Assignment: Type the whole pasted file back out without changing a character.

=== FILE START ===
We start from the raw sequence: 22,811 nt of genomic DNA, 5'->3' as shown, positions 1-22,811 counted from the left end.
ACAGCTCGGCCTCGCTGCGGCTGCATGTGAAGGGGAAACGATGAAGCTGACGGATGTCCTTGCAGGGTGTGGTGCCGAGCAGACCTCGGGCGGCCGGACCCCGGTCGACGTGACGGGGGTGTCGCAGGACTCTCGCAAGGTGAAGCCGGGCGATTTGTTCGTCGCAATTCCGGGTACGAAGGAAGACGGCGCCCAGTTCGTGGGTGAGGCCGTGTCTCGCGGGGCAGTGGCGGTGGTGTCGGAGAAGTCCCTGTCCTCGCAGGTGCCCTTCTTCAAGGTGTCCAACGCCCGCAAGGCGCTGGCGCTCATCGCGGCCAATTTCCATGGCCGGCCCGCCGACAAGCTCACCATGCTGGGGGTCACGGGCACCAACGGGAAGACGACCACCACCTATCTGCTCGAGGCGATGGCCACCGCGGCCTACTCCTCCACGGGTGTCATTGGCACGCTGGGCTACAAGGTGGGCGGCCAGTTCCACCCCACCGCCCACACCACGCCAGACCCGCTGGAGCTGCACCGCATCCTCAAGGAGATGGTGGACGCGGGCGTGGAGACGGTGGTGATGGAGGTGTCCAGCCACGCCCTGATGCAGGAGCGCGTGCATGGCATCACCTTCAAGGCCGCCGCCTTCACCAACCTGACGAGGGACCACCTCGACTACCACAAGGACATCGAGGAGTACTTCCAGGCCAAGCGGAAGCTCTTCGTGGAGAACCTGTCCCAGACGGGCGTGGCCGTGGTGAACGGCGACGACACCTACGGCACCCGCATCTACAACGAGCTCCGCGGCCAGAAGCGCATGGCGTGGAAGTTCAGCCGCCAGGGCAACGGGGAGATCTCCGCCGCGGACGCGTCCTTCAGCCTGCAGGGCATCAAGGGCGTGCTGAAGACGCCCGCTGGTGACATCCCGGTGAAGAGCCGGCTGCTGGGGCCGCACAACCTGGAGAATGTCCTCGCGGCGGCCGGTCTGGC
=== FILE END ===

We start from the raw sequence: 22,811 nt of genomic DNA, 5'->3' as shown, positions 1-22,811 counted from the left end.
ACAGCTCGGCCTCGCTGCGGCTGCATGTGAAGGGGAAACGATGAAGCTGACGGATGTCCTTGCAGGGTGTGGTGCCGAGCAGACCTCGGGCGGCCGGACCCCGGTCGACGTGACGGGGGTGTCGCAGGACTCTCGCAAGGTGAAGCCGGGCGATTTGTTCGTCGCAATTCCGGGTACGAAGGAAGACGGCGCCCAGTTCGTGGGTGAGGCCGTGTCTCGCGGGGCAGTGGCGGTGGTGTCGGAGAAGTCCCTGTCCTCGCAGGTGCCCTTCTTCAAGGTGTCCAACGCCCGCAAGGCGCTGGCGCTCATCGCGGCCAATTTCCATGGCCGGCCCGCCGACAAGCTCACCATGCTGGGGGTCACGGGCACCAACGGGAAGACGACCACCACCTATCTGCTCGAGGCGATGGCCACCGCGGCCTACTCCTCCACGGGTGTCATTGGCACGCTGGGCTACAAGGTGGGCGGCCAGTTCCACCCCACCGCCCACACCACGCCAGACCCGCTGGAGCTGCACCGCATCCTCAAGGAGATGGTGGACGCGGGCGTGGAGACGGTGGTGATGGAGGTGTCCAGCCACGCCCTGATGCAGGAGCGCGTGCATGGCATCACCTTCAAGGCCGCCGCCTTCACCAACCTGACGAGGGACCACCTCGACTACCACAAGGACATCGAGGAGTACTTCCAGGCCAAGCGGAAGCTCTTCGTGGAGAACCTGTCCCAGACGGGCGTGGCCGTGGTGAACGGCGACGACACCTACGGCACCCGCATCTACAACGAGCTCCGCGGCCAGAAGCGCATGGCGTGGAAGTTCAGCCGCCAGGGCAACGGGGAGATCTCCGCCGCGGACGCGTCCTTCAGCCTGCAGGGCATCAAGGGCGTGCTGAAGACGCCCGCTGGTGACATCCCGGTGAAGAGCCGGCTGCTGGGGCCGCACAACCTGGAGAATGTCCTCGCGGCGGCCGGTCTGGC